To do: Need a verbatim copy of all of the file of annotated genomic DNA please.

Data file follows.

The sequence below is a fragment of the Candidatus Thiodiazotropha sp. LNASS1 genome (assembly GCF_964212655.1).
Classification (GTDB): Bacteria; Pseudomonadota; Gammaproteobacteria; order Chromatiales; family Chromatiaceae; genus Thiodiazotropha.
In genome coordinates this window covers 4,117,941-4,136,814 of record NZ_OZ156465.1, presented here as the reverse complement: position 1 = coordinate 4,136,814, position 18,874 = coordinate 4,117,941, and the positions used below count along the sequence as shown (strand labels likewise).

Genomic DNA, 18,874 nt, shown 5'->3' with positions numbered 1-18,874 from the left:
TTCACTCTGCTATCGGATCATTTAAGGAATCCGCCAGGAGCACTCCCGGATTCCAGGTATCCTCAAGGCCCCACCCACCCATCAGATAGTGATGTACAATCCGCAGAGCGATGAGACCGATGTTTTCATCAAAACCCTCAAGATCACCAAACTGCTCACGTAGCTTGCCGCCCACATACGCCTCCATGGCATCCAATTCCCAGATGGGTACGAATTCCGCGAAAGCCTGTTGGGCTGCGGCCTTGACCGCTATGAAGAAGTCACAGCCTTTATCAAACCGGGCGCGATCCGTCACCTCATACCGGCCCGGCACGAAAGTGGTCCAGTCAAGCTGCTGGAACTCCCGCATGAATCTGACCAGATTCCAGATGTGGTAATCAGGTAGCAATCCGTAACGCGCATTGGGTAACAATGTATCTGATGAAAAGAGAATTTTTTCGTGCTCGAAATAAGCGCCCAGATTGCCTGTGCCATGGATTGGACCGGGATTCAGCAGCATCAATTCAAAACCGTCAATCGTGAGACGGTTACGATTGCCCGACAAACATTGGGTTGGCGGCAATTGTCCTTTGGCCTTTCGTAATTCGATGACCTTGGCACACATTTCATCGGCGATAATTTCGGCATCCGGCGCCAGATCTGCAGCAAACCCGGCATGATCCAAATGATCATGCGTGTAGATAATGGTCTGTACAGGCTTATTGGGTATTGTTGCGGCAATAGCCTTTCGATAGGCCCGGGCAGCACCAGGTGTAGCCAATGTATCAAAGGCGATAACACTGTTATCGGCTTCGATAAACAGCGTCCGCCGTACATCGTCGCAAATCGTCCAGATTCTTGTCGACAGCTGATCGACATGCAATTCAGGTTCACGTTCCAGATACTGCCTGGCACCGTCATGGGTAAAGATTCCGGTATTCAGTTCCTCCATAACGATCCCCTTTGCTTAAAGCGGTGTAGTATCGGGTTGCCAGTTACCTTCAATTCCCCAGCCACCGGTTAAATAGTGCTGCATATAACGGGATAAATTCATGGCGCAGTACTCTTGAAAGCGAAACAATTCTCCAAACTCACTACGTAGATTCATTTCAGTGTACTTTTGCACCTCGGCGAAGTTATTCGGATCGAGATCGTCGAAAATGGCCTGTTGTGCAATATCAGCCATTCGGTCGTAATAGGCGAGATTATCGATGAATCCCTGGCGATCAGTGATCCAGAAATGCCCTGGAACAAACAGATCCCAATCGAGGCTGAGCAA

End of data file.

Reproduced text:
The sequence below is a fragment of the Candidatus Thiodiazotropha sp. LNASS1 genome (assembly GCF_964212655.1).
Classification (GTDB): Bacteria; Pseudomonadota; Gammaproteobacteria; order Chromatiales; family Chromatiaceae; genus Thiodiazotropha.
In genome coordinates this window covers 4,117,941-4,136,814 of record NZ_OZ156465.1, presented here as the reverse complement: position 1 = coordinate 4,136,814, position 18,874 = coordinate 4,117,941, and the positions used below count along the sequence as shown (strand labels likewise).

Genomic DNA, 18,874 nt, shown 5'->3' with positions numbered 1-18,874 from the left:
TTCACTCTGCTATCGGATCATTTAAGGAATCCGCCAGGAGCACTCCCGGATTCCAGGTATCCTCAAGGCCCCACCCACCCATCAGATAGTGATGTACAATCCGCAGAGCGATGAGACCGATGTTTTCATCAAAACCCTCAAGATCACCAAACTGCTCACGTAGCTTGCCGCCCACATACGCCTCCATGGCATCCAATTCCCAGATGGGTACGAATTCCGCGAAAGCCTGTTGGGCTGCGGCCTTGACCGCTATGAAGAAGTCACAGCCTTTATCAAACCGGGCGCGATCCGTCACCTCATACCGGCCCGGCACGAAAGTGGTCCAGTCAAGCTGCTGGAACTCCCGCATGAATCTGACCAGATTCCAGATGTGGTAATCAGGTAGCAATCCGTAACGCGCATTGGGTAACAATGTATCTGATGAAAAGAGAATTTTTTCGTGCTCGAAATAAGCGCCCAGATTGCCTGTGCCATGGATTGGACCGGGATTCAGCAGCATCAATTCAAAACCGTCAATCGTGAGACGGTTACGATTGCCCGACAAACATTGGGTTGGCGGCAATTGTCCTTTGGCCTTTCGTAATTCGATGACCTTGGCACACATTTCATCGGCGATAATTTCGGCATCCGGCGCCAGATCTGCAGCAAACCCGGCATGATCCAAATGATCATGCGTGTAGATAATGGTCTGTACAGGCTTATTGGGTATTGTTGCGGCAATAGCCTTTCGATAGGCCCGGGCAGCACCAGGTGTAGCCAATGTATCAAAGGCGATAACACTGTTATCGGCTTCGATAAACAGCGTCCGCCGTACATCGTCGCAAATCGTCCAGATTCTTGTCGACAGCTGATCGACATGCAATTCAGGTTCACGTTCCAGATACTGCCTGGCACCGTCATGGGTAAAGATTCCGGTATTCAGTTCCTCCATAACGATCCCCTTTGCTTAAAGCGGTGTAGTATCGGGTTGCCAGTTACCTTCAATTCCCCAGCCACCGGTTAAATAGTGCTGCATATAACGGGATAAATTCATGGCGCAGTACTCTTGAAAGCGAAACAATTCTCCAAACTCACTACGTAGATTCATTTCAGTGTACTTTTGCACCTCGGCGAAGTTATTCGGATCGAGATCGTCGAAAATGGCCTGTTGTGCAATATCAGCCATTCGGTCGTAATAGGCGAGATTATCGATGAATCCCTGGCGATCAGTGATCCAGAAATGCCCTGGAACAAACAGATCCCAATCGAGGCTGAGCAA